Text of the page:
Olive Hamilton Russell’s sophisticated dishes are inspired by the seasonal produce she grows on her family’s wine estate. She shares a few festive recipes from her cookbook, A Year on a Cape Wine Estate – Entertaining at Hamilton Russell Vineyards (Struik Lifestyle)


For brining the turkey:

  • 3–4kg turkey, thawed
  • salt
  • white sugar
  • cold water
  • 1 orange, sliced into wedges
  • 1 sprig fresh rosemary
  • 2 dried bay leaves
  • 2ml coriander seeds

For the sage and orange stuffing:

  • 7 slices white bread
  • 75g butter
  • 30ml Hamilton Russell Vineyards Extra Virgin Olive Oil
  • 1 medium onion, finely chopped
  • 2–3 cloves garlic, freshly chopped
  • 40g celery, finely chopped
  • 300g salciccia or good-quality pork sausage meat
  • 25g fresh sage leaves, chopped
  • 15ml flat-leaf parsley, chopped
  • 15ml grated orange zest
  • 60ml fresh orange juice
  • freshly ground black pepper

For roasting the turkey:

  • 65ml butter
  • water
  • 1 orange, cut into wedges

For the cranberry and pinot noir sauce:

  • 1 tin jellied cranberry sauce
  • 160ml Hamilton Russell Vineyards Pinot Noir
  • 45ml dark soy sauce
  • 50g dried cranberries

For the deep-fried vine leaves:

  • 250ml Hamilton Russell Vineyards Extra Virgin Olive Oil
  • *16 fresh vine leaves, rinsed and well dried

To serve:

  • fresh vine leaves, for garnish


The day before Christmas: Brine your turkey and make the stuffing 
1. To brine your turkey, you’ll need a bowl with a lid that’s big enough to hold the bird, but that’s still able to fit into your fridge. Make up a brine solution using 125ml salt and 60ml sugar for every 4 litres of cold water. Place the thawed turkey in the brine making sure it’s completely submerged; add the orange wedges, herbs and spices.
2. Place the turkey in the fridge and leave for 6–8 hours (about 1 hour per 500g).
3. Meanwhile, make the stuffing: preheat the oven to 90°C. Gently toast the bread until the slices turn light golden brown and start to harden slightly, 3–5 minutes, depending on how fresh the bread is. Crumb the toasted bread in a food processor. Set aside.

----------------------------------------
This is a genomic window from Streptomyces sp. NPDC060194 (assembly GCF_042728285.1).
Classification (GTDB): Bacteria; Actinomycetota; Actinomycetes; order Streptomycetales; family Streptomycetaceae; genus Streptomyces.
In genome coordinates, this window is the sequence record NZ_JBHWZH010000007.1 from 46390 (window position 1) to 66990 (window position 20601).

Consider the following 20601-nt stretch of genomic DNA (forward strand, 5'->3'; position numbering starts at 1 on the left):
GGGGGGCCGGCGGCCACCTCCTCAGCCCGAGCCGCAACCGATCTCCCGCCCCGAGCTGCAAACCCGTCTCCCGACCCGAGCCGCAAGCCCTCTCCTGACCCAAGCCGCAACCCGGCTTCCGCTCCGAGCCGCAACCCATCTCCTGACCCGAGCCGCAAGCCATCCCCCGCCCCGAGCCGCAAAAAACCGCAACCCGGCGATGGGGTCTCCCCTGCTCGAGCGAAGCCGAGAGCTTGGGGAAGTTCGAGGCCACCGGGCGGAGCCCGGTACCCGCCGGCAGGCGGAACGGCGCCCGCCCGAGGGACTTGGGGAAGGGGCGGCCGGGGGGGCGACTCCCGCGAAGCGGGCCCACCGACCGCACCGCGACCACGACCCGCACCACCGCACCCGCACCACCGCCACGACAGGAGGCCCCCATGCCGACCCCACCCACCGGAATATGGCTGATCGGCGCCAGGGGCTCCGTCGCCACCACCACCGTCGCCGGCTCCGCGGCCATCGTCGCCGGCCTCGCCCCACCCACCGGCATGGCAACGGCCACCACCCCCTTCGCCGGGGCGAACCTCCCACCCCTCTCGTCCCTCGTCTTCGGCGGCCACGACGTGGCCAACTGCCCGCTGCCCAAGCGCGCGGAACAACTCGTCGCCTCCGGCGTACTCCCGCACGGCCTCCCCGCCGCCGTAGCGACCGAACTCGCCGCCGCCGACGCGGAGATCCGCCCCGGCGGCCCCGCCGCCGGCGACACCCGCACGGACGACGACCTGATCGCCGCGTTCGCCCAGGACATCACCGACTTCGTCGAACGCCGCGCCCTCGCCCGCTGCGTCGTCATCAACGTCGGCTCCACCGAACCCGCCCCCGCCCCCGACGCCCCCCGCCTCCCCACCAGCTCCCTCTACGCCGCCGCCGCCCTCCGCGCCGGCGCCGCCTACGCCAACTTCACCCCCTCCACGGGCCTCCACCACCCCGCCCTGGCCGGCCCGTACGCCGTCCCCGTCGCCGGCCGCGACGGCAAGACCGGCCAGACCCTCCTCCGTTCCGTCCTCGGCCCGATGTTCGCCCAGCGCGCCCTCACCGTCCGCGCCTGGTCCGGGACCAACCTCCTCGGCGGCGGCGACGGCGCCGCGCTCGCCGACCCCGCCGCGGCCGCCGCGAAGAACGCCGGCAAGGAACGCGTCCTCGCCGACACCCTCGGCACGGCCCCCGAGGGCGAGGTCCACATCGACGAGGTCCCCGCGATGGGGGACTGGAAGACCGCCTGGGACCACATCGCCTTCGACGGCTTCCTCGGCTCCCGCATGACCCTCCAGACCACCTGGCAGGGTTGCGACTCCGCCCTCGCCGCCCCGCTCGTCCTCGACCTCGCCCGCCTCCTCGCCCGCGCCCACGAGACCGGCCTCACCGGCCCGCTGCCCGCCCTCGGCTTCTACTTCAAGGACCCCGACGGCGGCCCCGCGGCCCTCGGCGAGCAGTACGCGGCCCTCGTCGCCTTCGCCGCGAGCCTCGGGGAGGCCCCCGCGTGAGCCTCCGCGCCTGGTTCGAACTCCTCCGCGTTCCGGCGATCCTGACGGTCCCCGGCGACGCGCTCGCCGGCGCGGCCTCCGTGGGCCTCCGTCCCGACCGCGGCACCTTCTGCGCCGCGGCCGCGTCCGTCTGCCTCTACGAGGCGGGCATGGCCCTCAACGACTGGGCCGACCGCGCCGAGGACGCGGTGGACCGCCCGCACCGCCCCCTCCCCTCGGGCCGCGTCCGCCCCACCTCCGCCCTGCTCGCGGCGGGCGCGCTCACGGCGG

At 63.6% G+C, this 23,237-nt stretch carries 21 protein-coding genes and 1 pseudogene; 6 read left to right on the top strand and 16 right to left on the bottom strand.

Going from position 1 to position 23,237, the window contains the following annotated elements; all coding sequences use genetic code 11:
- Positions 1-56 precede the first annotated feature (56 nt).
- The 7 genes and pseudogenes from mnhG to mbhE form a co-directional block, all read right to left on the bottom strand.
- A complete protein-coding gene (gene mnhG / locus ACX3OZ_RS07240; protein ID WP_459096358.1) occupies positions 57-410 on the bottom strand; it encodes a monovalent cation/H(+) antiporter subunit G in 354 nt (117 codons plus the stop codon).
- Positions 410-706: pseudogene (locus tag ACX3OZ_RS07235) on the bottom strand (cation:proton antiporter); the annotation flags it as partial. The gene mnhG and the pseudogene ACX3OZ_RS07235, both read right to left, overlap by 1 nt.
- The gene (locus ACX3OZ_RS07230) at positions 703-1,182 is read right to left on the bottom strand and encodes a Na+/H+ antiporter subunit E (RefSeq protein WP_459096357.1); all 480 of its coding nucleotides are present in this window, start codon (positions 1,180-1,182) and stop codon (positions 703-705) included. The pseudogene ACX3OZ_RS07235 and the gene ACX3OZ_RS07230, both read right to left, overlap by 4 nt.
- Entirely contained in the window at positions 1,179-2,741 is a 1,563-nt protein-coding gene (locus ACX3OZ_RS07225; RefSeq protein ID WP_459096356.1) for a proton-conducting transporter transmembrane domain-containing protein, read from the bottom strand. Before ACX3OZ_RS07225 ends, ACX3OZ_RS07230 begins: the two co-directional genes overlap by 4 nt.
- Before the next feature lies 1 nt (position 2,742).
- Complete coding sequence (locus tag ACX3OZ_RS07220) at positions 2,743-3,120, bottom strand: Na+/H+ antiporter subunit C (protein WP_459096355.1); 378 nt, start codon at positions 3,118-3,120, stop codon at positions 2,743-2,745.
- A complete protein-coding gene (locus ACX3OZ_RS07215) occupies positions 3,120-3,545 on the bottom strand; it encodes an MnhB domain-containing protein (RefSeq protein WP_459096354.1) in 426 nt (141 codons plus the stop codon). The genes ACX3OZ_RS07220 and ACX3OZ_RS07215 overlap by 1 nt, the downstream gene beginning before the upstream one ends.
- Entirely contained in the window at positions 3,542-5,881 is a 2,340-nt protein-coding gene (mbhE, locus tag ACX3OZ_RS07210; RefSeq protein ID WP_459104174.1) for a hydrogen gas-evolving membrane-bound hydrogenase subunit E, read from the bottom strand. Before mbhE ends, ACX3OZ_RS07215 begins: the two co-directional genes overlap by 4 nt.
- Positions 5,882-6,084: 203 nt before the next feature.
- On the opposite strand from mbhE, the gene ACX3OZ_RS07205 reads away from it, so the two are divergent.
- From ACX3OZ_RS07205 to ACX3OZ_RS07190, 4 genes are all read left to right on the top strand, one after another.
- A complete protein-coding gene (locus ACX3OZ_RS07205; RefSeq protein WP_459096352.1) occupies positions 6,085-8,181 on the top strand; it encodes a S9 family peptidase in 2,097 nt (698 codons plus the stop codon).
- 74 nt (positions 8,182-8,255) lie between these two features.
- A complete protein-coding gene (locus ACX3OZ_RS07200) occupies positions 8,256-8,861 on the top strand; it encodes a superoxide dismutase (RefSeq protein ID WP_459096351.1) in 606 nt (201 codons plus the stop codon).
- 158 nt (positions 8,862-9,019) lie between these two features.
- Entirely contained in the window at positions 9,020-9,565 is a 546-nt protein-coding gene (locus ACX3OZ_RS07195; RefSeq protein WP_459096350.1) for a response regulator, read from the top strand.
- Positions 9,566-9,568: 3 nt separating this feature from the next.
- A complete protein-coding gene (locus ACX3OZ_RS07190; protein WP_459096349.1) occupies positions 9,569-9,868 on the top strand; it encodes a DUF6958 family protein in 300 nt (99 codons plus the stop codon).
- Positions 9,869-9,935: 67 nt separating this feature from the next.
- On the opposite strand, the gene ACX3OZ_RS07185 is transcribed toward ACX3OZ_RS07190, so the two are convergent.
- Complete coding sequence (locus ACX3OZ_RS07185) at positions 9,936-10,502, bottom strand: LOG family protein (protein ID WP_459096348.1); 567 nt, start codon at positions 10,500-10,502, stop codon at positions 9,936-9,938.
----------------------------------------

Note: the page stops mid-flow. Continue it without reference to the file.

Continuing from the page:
4. Melt the butter in a large pan, add the olive oil, onion, garlic and celery and fry over a medium heat until the onion becomes translucent and the celery starts to soften slightly.
5. Add the crumbs and the rest of the ingredients and fry until the sausage meat is cooked, about 5–7 minutes. Remove from the heat and set aside to cool completely. Store in the fridge overnight.
6. Remove the turkey from the brine, rinse well, pat dry, place in a shallow dish, cover and leave in the fridge overnight to help the skin crisp.

On Christmas day: Stuff and roast the turkey, make the sauce and deep-fry the vine leaves 
1. Preheat the oven to 180°C.
2. To roast the turkey: Rub 15ml butter into the cavity of the bird. Carefully loosen the skin from the breasts and thighs, ensuring the skin doesn’t tear. Rub 15ml butter under the skin of each breast. Place some stuffing under the breast and thigh skin and the rest in the cavity.
3. Truss the turkey and place it on a rack in a roasting tray, breast-side up. Add cold water to below the level of the rack. Rub 15ml of butter over the top of the bird and place the orange wedges on the rack around it. Cover with a lid or heavy aluminium foil (shiny side in) and roast for 90 minutes.
4. Remove the lid or foil, melt 15ml of butter and brush over the breasts. Roast for another 60–90 minutes; the total cooking time should be about 45 minutes per kg. To check if your turkey is cooked, pierce the thickest part of the thigh with a skewer or sharp knife. If the juices run clear, the turkey is done.
5. Remove the turkey from the oven and set aside loosely covered with foil to rest for 20–30 minutes before carving.
6. Meanwhile, make the cranberry and Pinot Noir sauce: place all the ingredients in a saucepan and heat over a medium heat, stirring until the jelly melts. Reduce the heat and simmer for 5 minutes (don’t allow it to boil). Pour into a jug and keep warm until you’re ready to serve it with the turkey.
7. Then deep-fried vine leaves: heat the oil in a medium saucepan and fry the vine leaves in batches for a few seconds until crispy. Drain on a paper towel.
8. To serve: place the turkey on a platter surrounded by deep-fried vine leaves. Garnish the dish with fresh vine leaves and serve with the cranberry and Pinot Noir sauce on the side.

*Cook’s note: You can buy bottled or tinned vine leaves at Greek and Middle Eastern delis.

Wine suggestion: This dish works well with a rich, terroir-driven red wine that is starting to show its mature side, so try a Pinot Noir from Hemel-en-Aarde Valley with at least seven years of age.

This recipe serves 8.